McCain ‘Not Even Cautiously Optimistic’ About Maliki Government
Senator John McCain held another blogger conference call this morning in anticipation of a speech he’s giving to the Veterans of Foreign Wars later today. He’s going to tell them that it’s important to continue working toward victory in Iraq and enlist their support against the “forces of surrender.” He touted the military successes of the Surge.
My question, as it always is to him, is about the progress on the political front. I asked him whether he had any reason to hope that the Maliki government-on-vacation was going to achieve anything on that front. While acknowledging that he’s “not even cautiously optimistic” but that there is at least “some small hope.”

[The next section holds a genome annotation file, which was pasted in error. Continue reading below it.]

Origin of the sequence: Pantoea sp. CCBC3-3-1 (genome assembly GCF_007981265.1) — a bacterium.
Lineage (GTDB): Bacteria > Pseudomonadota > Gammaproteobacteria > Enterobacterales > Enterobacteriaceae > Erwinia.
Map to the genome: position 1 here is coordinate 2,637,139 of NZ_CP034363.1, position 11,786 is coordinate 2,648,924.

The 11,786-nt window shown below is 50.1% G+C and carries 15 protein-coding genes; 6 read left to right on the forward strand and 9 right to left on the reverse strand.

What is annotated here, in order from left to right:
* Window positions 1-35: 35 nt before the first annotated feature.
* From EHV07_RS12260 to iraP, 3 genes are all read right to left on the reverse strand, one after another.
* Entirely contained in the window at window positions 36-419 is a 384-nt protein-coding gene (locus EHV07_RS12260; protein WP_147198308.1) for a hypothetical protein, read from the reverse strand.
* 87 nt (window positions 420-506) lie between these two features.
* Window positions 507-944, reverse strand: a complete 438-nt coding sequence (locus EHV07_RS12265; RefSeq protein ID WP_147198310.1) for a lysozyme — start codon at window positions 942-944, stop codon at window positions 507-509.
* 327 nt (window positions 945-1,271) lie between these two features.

He argues that the lack of security on the ground and the very real chance that the United States would withdraw before getting the job done has made Maliki’s job much harder. He does see some signs that he’s working toward reconciliation now, notably that he’s giving aid to local Sunni sheiks who are siding with the Coalition and Government forces against the insurgency.
In something of a thought experiment, I asked whether we needed a “political reboot” in Iraq to go along with the military reboot that was the Surge. Didn’t we pretend far too soon that the Iraqis were “sovereign” and running the show even though they were clearly not capable of doing so because we were worried about the political ramifications of actually setting up an Army of Occupation?
He agrees that we made a grievous error in that but that it would be “hypocritical” of us to step back in and assert control at this point, given that we’ve touted democracy. He does think it’s possible that a vote of no confidence could change the government if in fact Maliki can’t or won’t get the job done.